How to stop tensions boiling over this festive season

While your goose may not exactly be cooked just yet, she is certainly looking a little more rotund around the waist with those few extra pounds she has put on in the last number of weeks. Her broadening belt signals the arrival of the silly season, for we are rapidly hurtling towards Christmas; the season of goodwill, merriment, and let’s be honest, over indulgence.

It is also the season we reconnect, for better or for worse, with our loved and not so loved ones.

For some, this always places a considerable amount of stress on them because many of our familial relationships are strained.

Christmas seems to be the time that those fractious relationships get dragged out of the shadows and placed under the microscope for all to see

When we move into our middle life, we have so many relationships to navigate. Some of the most complicated relationships we will ever have to manage in our brief time on this planet are the ones we have with our extended family. And it isn’t always easy to hide your true feelings about a certain member of your family unit. And Christmas can really test the best of us.

So, you have to give yourself a break too, and realise that you are not always going to get along with everyone and not everyone in that family ecology deserves your friendship.

As we get older, we generally tend to care less about being liked by everyone, for we come to understand what a futile and exhausting road that can be. However, when clients come to me looking for help with managing difficult relationships I often ask them a series of questions:

  • What is it about that person in particular that annoys you?
  • What do they bring up for you?
  • Whom do they remind you of?
  • How are you in that relationship?
  • What do you think you contribute to the way you communicate to each other?

Often these questions lead us down the sinuous road of childhood and often I confront a particular type of person that they had a negative interaction with and in some cases, the person they do not like in fact reminds them of themselves. That can be a startling revelation to have and can help to heal that relationship. In last week’s article I explored the context of children’s behaviour.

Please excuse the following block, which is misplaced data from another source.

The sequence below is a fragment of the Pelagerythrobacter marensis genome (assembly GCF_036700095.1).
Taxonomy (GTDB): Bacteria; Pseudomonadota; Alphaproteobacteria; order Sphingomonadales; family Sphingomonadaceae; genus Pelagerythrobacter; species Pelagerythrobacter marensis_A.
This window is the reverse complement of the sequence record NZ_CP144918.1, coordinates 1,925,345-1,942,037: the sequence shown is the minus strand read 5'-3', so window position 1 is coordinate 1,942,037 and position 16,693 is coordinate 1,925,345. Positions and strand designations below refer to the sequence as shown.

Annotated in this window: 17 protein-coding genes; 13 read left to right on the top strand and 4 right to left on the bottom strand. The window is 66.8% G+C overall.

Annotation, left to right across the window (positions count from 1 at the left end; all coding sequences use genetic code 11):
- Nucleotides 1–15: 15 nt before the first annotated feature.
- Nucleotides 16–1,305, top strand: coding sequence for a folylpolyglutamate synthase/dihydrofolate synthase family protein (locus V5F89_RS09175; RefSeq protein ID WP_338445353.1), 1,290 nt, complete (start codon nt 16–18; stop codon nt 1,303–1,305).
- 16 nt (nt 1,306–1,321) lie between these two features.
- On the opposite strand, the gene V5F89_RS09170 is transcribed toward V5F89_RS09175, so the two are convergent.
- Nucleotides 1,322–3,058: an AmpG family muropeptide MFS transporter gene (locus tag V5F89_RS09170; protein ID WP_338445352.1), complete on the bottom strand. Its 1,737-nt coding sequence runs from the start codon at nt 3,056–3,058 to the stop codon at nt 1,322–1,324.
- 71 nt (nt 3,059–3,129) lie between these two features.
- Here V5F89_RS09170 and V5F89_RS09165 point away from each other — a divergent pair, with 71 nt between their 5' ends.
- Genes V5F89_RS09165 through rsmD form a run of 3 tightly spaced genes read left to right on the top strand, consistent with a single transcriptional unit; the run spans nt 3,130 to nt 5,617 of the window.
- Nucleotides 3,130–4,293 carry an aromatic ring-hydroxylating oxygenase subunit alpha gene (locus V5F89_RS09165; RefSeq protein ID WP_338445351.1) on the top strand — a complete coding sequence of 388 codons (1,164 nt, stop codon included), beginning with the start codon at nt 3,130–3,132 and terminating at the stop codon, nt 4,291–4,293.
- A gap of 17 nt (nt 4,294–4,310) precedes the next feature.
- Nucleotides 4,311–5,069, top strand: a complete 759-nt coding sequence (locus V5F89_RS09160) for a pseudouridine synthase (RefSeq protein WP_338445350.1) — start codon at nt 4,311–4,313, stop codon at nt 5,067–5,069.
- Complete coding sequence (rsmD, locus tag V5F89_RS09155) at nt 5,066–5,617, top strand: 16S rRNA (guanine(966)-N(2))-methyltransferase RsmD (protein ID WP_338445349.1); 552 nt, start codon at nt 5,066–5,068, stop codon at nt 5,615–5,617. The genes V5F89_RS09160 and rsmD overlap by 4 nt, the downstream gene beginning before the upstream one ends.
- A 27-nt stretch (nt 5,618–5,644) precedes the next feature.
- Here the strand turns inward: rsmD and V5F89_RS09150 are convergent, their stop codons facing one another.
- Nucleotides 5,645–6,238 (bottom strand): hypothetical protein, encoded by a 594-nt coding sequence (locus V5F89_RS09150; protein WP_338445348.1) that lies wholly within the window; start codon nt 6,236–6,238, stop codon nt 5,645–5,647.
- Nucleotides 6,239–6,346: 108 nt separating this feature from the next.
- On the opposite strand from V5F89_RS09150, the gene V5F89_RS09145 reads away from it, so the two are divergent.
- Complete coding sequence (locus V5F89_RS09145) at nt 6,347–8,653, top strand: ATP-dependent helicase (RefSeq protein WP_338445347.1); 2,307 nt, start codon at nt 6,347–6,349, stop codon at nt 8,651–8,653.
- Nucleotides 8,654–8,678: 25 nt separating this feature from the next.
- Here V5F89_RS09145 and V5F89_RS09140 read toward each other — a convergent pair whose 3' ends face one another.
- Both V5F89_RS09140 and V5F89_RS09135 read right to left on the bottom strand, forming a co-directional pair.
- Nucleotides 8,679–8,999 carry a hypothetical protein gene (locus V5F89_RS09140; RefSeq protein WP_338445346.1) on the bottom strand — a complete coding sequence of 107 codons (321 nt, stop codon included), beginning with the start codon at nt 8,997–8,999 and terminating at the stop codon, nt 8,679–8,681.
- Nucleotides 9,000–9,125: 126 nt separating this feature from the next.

I believe when we know the context it is very difficult to view a person in linear terms and it is also very difficult to judge someone or dislike them, because you now understand their position and why they acted a certain way. So, over the next few weeks think about the person you are not looking forward to meeting and ask yourself those questions, and answer them honestly. As much as we would like to place the entire blame on someone else, we have to think about how we position that person in any interaction with us. Often we can hold a particular belief about someone and that belief colours every interaction we have with them.

For example, you might think that someone you know is false and gossips a lot, so whenever you are in a conversation with them you tell them nothing about yourself in case you become a source of their gossip, and so they might come to think that you’re a distant and cold person, and the negative relational pattern will go on and on until you analyse why you believe that about the person.

Maybe they were a gossip but maybe they’ve changed. Or maybe just maybe they act like that around you because they feel that you hold that view of them, labels don’t predict the future they write them. It is challenging the genesis of the presuppositions we hold about people that can really help ameliorate the most complicated of relationships.

When you marry, you not only take on a partner but you also take into your life everyone that orbits your partner’s world, to a certain extent when you say ‘I do’ you are also saying it to everyone else in his/her life

And you may need a master’s in international diplomacy to get through those relational dynamics unscathed because they are so complicated and laden with landmines that even the most skilled amongst us are found adrift navigating them.

Christmas has that rare power to illuminate any little simmering tension and cause it to boil over. So this year, why not try a different approach? Why not let it all slide? Why not say to yourself, it will all be over in a few days and how I experience it will depend on how I view it.

Think of that Danish Prince, ‘there is nothing either good nor bad but thinking makes it so’ and this Christmas, as you walk into the room filled with both loved and loathed ones, let it all slide. Take a breath and embrace the moment, for it too shall pass. And remember you have the power to change the dynamics of any relationship you are in, the question this Christmas is; do you want to?

As you walk into the room, filled with both loved and loathed ones, let it all slide.

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